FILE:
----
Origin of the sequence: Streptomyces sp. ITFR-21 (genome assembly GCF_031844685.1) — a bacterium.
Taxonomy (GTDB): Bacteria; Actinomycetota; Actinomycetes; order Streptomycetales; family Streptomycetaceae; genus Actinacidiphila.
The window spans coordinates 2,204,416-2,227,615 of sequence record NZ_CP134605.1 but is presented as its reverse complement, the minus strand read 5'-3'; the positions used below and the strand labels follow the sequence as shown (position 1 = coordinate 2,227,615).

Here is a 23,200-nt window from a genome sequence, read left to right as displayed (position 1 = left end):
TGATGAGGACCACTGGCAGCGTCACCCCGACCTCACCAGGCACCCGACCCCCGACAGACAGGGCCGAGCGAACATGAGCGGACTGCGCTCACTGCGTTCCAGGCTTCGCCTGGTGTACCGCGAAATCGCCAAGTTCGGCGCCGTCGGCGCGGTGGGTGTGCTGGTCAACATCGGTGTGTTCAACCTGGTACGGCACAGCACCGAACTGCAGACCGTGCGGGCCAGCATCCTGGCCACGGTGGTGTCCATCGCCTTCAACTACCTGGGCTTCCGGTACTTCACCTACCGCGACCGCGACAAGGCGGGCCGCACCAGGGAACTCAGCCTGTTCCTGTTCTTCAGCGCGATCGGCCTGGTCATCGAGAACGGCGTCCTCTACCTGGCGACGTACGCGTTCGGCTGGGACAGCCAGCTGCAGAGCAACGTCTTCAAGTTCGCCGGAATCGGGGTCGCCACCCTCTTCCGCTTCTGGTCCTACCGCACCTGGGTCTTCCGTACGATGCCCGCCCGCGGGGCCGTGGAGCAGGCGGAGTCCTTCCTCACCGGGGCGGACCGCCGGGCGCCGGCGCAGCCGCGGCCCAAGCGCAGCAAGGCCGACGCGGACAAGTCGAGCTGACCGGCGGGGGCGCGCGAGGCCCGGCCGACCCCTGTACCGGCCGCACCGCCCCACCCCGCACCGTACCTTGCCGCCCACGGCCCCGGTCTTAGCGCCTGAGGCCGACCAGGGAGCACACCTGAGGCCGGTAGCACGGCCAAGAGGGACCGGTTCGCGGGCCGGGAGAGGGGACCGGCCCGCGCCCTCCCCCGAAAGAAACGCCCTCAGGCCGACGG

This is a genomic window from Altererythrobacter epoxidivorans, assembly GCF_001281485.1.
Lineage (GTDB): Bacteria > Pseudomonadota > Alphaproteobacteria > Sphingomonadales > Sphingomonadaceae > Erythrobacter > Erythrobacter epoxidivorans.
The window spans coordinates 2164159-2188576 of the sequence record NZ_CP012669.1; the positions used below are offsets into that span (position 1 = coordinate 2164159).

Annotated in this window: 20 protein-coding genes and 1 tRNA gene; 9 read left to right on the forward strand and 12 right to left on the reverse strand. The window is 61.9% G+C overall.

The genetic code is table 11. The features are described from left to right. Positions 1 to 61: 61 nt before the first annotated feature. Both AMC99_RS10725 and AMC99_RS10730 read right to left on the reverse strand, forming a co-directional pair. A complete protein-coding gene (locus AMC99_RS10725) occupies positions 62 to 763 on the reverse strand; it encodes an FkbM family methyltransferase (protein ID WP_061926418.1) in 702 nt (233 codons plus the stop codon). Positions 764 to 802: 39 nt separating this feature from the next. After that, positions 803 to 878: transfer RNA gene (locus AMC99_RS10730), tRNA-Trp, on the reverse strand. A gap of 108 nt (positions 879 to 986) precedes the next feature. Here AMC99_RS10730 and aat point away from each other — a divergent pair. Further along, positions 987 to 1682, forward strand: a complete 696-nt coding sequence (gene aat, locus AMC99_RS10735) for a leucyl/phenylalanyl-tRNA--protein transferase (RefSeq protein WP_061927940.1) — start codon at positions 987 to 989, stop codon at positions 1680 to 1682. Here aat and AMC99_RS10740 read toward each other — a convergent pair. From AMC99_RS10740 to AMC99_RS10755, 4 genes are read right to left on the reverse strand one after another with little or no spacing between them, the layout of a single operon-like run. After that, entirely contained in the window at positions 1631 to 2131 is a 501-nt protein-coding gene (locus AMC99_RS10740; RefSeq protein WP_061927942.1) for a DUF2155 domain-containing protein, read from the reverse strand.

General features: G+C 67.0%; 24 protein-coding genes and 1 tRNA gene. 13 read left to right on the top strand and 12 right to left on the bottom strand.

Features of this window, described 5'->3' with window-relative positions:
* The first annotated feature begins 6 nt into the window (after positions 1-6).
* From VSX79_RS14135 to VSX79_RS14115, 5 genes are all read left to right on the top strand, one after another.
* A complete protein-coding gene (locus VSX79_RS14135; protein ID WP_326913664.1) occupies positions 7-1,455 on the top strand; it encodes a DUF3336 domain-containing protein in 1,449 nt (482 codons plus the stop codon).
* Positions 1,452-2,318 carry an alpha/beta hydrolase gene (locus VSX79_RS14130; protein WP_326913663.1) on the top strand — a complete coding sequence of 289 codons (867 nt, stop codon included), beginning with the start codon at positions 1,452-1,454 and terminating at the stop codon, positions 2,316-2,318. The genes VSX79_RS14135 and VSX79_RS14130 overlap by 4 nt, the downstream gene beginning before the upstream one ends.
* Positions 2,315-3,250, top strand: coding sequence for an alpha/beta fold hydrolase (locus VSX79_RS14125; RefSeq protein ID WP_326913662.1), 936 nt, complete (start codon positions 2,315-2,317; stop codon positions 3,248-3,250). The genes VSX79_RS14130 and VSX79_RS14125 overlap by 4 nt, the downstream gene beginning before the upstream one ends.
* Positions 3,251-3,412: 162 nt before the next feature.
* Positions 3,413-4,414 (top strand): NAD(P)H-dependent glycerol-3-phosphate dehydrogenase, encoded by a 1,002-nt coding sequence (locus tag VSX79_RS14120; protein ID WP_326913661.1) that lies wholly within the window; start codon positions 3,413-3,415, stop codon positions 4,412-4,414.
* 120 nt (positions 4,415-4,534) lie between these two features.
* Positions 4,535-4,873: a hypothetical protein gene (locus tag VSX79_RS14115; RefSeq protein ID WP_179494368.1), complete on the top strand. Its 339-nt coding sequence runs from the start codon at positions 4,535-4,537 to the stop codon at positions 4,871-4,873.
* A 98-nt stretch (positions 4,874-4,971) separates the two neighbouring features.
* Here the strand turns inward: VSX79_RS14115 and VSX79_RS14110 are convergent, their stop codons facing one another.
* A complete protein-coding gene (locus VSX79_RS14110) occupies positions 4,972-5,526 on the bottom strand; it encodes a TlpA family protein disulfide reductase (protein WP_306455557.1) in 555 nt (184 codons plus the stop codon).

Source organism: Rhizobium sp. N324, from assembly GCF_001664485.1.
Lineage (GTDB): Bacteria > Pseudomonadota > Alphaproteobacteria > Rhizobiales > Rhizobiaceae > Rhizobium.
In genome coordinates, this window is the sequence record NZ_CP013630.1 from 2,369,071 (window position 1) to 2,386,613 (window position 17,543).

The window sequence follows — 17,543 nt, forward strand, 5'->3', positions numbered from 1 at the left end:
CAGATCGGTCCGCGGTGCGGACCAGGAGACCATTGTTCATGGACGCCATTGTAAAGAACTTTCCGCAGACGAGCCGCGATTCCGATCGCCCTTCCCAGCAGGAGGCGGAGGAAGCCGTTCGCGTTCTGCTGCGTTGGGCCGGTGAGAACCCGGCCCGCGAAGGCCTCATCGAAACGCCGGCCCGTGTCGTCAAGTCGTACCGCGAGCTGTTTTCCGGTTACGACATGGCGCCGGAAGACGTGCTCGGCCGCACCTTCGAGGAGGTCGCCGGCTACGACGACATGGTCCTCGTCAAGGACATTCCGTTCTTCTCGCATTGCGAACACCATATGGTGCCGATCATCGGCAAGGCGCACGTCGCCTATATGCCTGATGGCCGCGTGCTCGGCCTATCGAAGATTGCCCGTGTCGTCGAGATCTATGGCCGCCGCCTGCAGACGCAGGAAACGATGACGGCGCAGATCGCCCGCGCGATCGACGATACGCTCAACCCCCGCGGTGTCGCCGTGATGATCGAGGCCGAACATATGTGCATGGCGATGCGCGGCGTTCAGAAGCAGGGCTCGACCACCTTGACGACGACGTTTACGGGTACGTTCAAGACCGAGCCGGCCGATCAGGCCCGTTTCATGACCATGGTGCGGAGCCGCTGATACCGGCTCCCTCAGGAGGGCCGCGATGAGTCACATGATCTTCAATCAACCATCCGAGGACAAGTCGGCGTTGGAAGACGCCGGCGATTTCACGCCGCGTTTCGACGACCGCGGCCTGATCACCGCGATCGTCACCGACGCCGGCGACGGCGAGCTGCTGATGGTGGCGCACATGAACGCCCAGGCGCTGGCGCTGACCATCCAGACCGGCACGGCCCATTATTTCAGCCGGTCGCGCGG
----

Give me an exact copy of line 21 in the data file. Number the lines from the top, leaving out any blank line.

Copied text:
* Positions 4,535-4,873: a hypothetical protein gene (locus tag VSX79_RS14115; RefSeq protein ID WP_179494368.1), complete on the top strand. Its 339-nt coding sequence runs from the start codon at positions 4,535-4,537 to the stop codon at positions 4,871-4,873.